What is actually needed for skincare?

We asked the experts to explain the fundamentals to us. Good skin care is essential at any age, and healthy habits between the ages of 20 and 30 can strengthen and prepare the skin for the effects of future aging. The skin has strong collagen production and elasticity in its 20s and 30s. Cleanser and moisturizer with sun protection factor will be part of your routine, and some dermatologists may recommend a product with retinol or an over-the-counter antioxidant serum as a measure preventive to stimulate collagen production.

While you may associate collagen with keeping skin looking smooth, it also gives skin its strength and structure and plays a role in replacing dead skin cells. When women enter the period before menopause (perimenopause) and menopause, their hormones change and the natural forms of aging begin to manifest. While serums and creams that promote collagen production can be added to your arsenal of skincare products, the foundation will remain a gentle cleanser and a strong moisturizer. There are many factors that can affect your skin, and your skin, since it is the largest organ and the first line of defense for health, deserves to be protected.

When considering skin care, you'll want to consider your environment and your daily health, such as diet, stress, and fitness. However, at the end of the day, a skincare routine that includes a cleanser and moisturizer can go a long way. Either way, you'll be happy to know that experts tell us that a truly honest and effective skincare regimen only needs a few important elements. In fact, most of us would probably do better if we stayed with the simplest.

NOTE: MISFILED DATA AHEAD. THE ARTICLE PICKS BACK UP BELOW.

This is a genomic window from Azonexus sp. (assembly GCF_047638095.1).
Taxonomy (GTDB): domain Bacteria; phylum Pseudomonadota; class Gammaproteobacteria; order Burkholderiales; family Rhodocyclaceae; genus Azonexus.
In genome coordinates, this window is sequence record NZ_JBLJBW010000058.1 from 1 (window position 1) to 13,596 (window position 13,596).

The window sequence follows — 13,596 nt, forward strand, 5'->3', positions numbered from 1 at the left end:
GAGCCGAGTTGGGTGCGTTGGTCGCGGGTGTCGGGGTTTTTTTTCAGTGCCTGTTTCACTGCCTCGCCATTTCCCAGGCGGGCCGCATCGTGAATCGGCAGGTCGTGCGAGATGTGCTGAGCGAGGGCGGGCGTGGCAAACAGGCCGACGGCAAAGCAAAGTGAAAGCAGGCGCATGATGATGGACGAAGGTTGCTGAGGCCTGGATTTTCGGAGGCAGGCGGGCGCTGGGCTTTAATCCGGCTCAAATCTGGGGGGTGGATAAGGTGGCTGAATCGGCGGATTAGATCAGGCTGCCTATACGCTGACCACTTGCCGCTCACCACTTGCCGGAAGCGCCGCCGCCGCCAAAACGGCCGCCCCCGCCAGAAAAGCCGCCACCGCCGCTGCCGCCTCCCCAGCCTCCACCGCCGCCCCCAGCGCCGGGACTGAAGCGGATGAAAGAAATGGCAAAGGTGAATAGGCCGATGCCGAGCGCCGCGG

The basic steps of a skincare routine are a gentle cleanser, moisturizer, and sunscreen, Emily Newsom, M, D. Seriously, that's all you have to do. In fact, there are very few situations where people need to use a bunch of products, says Temitayo Ogunleye, MD. While there's no inherent problem with using lots of products if you like them and they're not irritating, he says: “First you have to try these simple things and then we'll see. You'll need a cleanser to remove dirt, makeup, excess oil, dead skin cells, and environmental impurities that naturally end up on your face during the day.

The moisturizer will help keep the skin's protective barrier working properly and maintain a smooth and soft skin. And possibly the most important element, sunscreen, helps prevent skin cancer and cosmetic damage caused by the sun. In the morning, wash with a cleanser and then apply a moisturizer and sunscreen (or combine the two with a moisturizer that has a broad-spectrum protection factor of 30 or higher). In the evening, wash again with the cleanser and apply a moisturizer.

Yes, you can use your moisturizer with SPF at night if you want, Dr. You may prefer something thicker at night, but there's no rule prohibiting using the one with SPF before bed, she says. From there, it is important to pay attention to how the skin reacts immediately after using the product and on the following days. Do you notice tightness, oiliness, redness, or breakouts? If it's oily, you may need to moisturize less often or use a lighter formula, for example.